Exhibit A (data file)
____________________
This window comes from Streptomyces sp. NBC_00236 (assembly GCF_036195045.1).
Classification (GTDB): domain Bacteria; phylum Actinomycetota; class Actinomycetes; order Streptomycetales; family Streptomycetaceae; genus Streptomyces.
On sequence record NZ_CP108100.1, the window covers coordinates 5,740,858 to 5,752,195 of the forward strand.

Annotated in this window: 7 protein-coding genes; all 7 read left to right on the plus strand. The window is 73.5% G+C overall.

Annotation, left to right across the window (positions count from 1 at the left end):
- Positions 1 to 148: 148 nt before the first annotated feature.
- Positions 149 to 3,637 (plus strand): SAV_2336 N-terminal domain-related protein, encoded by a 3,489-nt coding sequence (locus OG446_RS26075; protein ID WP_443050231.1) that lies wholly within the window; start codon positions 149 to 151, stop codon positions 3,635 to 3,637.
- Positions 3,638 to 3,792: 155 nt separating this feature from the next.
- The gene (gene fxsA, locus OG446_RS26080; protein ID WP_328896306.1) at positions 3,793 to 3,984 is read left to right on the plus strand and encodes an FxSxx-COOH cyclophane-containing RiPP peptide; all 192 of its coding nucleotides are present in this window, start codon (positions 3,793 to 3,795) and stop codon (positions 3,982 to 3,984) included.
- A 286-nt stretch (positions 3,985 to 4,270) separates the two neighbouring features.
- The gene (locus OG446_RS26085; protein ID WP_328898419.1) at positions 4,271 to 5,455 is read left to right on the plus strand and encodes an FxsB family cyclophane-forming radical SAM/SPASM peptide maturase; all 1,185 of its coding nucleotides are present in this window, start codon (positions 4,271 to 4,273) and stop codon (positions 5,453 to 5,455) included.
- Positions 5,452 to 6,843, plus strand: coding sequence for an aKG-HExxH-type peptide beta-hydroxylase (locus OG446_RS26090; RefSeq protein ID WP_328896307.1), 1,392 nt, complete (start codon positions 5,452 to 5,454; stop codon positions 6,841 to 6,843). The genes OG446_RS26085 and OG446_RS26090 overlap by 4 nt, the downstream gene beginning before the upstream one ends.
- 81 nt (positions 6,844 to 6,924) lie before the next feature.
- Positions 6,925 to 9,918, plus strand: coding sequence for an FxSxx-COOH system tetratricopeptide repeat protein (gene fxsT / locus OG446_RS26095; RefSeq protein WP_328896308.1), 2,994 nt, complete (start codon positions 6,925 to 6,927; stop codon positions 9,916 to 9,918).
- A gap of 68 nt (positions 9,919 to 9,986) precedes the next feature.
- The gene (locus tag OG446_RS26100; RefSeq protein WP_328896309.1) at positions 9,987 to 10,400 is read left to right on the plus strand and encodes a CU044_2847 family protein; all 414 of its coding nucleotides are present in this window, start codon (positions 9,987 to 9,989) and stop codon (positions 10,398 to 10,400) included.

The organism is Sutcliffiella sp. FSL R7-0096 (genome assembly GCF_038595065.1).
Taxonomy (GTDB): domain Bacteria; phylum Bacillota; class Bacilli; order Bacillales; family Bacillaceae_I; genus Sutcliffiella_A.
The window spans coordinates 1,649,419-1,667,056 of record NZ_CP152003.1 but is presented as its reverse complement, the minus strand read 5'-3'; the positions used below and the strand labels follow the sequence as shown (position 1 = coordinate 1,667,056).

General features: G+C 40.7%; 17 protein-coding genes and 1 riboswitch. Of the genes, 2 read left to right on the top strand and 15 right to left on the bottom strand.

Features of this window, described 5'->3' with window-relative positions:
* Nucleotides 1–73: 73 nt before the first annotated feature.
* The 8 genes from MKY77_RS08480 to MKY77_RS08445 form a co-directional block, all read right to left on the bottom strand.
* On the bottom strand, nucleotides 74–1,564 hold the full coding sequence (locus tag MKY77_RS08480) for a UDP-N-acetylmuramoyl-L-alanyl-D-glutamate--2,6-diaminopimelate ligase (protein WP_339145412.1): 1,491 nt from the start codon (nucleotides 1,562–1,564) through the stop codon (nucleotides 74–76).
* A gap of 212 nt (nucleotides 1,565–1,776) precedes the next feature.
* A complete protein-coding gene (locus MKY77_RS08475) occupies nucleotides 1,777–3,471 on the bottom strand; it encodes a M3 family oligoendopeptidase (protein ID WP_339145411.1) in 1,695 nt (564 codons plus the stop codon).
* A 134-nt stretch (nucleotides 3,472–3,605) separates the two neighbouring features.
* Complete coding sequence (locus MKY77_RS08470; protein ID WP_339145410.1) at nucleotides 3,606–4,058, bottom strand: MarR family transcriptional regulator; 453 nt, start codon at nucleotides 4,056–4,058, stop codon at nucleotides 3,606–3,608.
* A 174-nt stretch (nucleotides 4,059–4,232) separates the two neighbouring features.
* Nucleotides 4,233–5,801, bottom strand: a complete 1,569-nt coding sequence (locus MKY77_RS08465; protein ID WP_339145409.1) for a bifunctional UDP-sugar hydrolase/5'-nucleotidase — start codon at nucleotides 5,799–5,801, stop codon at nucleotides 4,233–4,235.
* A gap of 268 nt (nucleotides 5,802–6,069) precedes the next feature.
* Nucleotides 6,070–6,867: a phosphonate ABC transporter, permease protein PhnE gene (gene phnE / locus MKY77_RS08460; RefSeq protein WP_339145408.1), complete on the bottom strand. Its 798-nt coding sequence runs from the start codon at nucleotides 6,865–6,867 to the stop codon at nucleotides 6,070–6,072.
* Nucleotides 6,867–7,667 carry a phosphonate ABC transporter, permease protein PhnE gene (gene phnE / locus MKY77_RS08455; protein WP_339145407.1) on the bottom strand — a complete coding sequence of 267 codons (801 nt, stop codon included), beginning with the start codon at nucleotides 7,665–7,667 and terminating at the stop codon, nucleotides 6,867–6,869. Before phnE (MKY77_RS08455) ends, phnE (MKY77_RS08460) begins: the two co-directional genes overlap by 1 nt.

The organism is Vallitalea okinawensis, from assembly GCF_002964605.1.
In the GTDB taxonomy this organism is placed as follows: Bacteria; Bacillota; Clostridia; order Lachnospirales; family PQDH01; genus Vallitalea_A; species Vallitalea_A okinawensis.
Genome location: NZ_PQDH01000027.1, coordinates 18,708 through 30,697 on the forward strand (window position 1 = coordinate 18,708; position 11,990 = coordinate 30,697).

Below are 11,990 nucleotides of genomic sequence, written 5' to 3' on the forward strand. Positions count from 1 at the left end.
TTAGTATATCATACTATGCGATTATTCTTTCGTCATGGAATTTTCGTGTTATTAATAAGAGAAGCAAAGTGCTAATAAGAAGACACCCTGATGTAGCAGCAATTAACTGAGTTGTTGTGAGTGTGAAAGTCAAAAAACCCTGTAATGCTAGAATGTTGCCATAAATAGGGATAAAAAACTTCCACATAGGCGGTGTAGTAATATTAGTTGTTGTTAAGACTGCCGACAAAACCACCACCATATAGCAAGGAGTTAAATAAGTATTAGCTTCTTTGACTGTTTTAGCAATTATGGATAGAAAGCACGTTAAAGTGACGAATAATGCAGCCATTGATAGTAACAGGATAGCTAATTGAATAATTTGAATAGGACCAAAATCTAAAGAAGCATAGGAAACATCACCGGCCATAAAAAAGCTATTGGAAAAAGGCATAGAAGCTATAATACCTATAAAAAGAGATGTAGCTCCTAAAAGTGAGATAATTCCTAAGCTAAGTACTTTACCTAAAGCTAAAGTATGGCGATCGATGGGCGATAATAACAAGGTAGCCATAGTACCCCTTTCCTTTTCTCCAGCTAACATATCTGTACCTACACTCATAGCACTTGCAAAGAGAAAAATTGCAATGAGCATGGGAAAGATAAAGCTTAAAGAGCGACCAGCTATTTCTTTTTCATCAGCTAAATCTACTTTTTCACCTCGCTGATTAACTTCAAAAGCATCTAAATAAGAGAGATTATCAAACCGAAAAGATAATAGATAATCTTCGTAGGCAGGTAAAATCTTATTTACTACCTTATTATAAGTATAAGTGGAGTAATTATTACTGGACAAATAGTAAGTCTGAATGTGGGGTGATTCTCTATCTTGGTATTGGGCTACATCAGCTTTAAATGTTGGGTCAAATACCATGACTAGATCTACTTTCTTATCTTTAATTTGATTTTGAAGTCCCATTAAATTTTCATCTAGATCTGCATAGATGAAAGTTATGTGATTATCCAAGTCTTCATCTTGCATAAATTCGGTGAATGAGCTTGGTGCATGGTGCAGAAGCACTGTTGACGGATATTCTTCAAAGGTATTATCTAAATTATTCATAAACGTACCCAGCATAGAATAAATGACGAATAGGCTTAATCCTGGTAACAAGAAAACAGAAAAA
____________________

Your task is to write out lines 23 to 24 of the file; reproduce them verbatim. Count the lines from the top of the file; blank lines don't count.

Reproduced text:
* The 8 genes from MKY77_RS08480 to MKY77_RS08445 form a co-directional block, all read right to left on the bottom strand.
* On the bottom strand, nucleotides 74–1,564 hold the full coding sequence (locus tag MKY77_RS08480) for a UDP-N-acetylmuramoyl-L-alanyl-D-glutamate--2,6-diaminopimelate ligase (protein WP_339145412.1): 1,491 nt from the start codon (nucleotides 1,562–1,564) through the stop codon (nucleotides 74–76).